Or rather, he thought, to pristine oldness, the way it was in the "ol-days," as the children call it. We'd like that. While you're looking for something to give to us in the way of further aid, try that.

The careboy circled once more, searching for signs of writing in the dust: a message from the flukers below. I'll write that, Sam thought. BRING DUST RAG, RESTORE OUR CIVILIZATION. Okay, careboy?

All at once the care ship shot off, no doubt on its way back home to its base on Luna or perhaps all the way to Mars.

From the open fluke-pit hole, up which the three of them had come, a further head poked, a woman. Jean Regan, Sam's wife, appeared, shielded by a bonnet against the gray, blinding sun, frowning and saying, "Anything important? Anything new?"

" 'Fraid not," Sam said. The care parcel projectile had landed and he walked toward it, scuffing his boots in the dust. The hull of the projectile had cracked open from the impact and he could see the canisters already. It looked to be five thousand pounds of salt -- might as well leave it up here so the animals wouldn't starve, he decided. He felt despondent.

How peculiarly anxious the careboys were. Concerned all the time that the mainstays of existence be ferried from their own planet to Earth. They must think we eat all day long, Sam thought. My God. . . the pit was filled to capacity with stored foods. But of course it had been one of the smallest public shelters in Northern California.

"Hey," Schein said, stooping down by the projectile and peering into the crack opened along its side. "I believe I see something we can use." He found a rusted metal pole -- once it had helped reinforce the concrete side of an ol-days public building -- and poked at the projectile, stirring its release mechanism into action. The mechanism, triggered off, popped the rear half of the projectile open. . . and there lay the contents.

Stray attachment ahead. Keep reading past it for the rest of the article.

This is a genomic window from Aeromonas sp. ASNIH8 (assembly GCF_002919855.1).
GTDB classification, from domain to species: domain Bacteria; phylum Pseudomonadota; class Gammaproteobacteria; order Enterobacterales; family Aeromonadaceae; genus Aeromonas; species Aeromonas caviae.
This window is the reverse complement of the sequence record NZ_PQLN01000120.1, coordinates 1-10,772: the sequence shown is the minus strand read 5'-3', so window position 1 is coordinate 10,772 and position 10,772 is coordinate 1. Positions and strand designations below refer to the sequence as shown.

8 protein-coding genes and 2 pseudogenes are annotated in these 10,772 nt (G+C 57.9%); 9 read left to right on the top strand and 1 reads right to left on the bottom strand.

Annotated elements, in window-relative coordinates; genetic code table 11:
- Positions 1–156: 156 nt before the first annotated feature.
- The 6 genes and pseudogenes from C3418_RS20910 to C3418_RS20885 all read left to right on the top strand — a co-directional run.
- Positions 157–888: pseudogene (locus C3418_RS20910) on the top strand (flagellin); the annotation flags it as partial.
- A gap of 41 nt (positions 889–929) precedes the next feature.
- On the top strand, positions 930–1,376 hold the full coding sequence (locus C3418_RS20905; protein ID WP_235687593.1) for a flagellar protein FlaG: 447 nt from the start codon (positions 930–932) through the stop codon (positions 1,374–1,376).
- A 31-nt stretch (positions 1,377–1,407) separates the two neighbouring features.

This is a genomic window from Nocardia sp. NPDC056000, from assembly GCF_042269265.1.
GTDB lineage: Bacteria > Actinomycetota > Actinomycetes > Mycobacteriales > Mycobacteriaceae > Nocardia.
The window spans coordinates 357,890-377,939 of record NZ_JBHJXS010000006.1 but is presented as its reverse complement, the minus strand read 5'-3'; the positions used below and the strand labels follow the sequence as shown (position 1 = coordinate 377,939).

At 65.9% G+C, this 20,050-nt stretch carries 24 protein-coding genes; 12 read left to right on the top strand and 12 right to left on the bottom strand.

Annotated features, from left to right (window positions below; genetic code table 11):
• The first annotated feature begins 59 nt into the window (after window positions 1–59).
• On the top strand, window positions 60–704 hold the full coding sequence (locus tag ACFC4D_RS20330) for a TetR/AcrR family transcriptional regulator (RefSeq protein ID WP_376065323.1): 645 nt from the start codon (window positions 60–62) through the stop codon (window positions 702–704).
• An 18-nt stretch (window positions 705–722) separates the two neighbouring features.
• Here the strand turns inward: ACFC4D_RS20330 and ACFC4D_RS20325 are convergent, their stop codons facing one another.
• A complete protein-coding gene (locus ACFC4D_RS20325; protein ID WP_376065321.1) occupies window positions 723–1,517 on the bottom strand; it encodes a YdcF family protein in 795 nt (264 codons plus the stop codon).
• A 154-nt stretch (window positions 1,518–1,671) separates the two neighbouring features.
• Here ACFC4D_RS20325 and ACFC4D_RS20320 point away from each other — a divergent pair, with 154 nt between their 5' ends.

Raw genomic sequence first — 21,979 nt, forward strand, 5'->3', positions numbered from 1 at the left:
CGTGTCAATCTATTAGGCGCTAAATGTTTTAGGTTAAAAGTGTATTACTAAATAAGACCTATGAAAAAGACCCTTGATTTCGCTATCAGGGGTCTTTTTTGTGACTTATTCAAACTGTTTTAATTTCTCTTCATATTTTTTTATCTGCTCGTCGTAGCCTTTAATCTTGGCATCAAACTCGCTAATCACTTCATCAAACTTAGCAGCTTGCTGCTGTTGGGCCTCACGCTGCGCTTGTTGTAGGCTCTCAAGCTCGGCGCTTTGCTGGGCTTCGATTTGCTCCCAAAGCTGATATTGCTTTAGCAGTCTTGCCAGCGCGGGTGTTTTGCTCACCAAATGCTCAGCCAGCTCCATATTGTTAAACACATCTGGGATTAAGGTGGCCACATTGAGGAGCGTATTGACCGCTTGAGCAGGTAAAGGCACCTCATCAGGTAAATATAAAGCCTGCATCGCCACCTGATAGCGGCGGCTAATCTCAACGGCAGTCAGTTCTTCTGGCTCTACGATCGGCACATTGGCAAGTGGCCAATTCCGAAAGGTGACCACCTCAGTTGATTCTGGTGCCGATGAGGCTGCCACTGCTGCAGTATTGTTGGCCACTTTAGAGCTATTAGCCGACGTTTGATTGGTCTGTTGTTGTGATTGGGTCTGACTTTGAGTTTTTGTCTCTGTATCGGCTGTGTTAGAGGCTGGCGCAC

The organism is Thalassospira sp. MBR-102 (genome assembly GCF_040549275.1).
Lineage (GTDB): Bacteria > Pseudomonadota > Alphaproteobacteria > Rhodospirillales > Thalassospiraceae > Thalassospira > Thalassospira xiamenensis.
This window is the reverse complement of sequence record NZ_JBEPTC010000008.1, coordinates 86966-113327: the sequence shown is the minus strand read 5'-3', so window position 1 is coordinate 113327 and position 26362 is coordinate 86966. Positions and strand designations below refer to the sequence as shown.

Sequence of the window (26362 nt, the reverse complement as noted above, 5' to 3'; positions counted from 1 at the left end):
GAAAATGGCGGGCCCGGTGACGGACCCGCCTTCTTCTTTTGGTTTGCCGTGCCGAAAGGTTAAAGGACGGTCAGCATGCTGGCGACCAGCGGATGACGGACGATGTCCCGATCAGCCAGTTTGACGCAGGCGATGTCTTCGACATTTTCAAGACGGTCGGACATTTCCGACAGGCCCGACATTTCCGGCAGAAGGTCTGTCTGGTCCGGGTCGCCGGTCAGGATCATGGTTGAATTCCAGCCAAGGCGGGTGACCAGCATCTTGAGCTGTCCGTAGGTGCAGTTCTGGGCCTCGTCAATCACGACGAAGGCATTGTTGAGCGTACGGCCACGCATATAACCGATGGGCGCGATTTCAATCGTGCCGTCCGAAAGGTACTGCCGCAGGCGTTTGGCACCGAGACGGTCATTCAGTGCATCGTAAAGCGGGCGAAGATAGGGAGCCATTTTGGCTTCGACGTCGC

"Looks like radios in that box," Tod said. "Transistor radios." Thoughtfully stroking his short black beard he said, "Maybe we can use them for something new in our layouts."

"Mine's already got a radio," Schein pointed out.

"Well, build an electronic self-directing lawn mower with the parts," Tod said. "You don't have that, do you?" He knew the Scheins' Perky Pat layout fairly well; the two couples, he and his wife with Schein and his, had played together a good deal, being almost evenly matched.

Sam Regan said, "Dibs on the radios, because I can use them." His layout lacked the automatic garage-door opener that both Schein and Tod had; he was considerably behind them.

"Let's get to work," Schein agreed. "We'll leave the staples here and just cart back the radios. If anybody wants the staples, let them come here and get them. Before the do-cats do."

Nodding, the other two men fell to the job of carting the useful contents of the projectile to the entrance of their fluke-pit ramp. For use in their precious, elaborate Perky Pat layouts.

Seated cross-legged with his whetstone, Timothy Schein, ten years old and aware of his many responsibilities, sharpened his knife, slowly and expertly. Meanwhile, disturbing him, his mother and father noisily quarreled with Mr. and Mrs. Morrison, on the far side of the partition. They were playing Perky Pat again. As usual.

How many times today they have to play that dumb game? Timothy asked himself. Forever, I guess. He could see nothing in it, but his parents played on anyhow. And they weren't the only ones; he knew from what other kids said, even from other fluke-pits, that their parents, too, played Perky Pat most of the day, and sometimes even on into the night.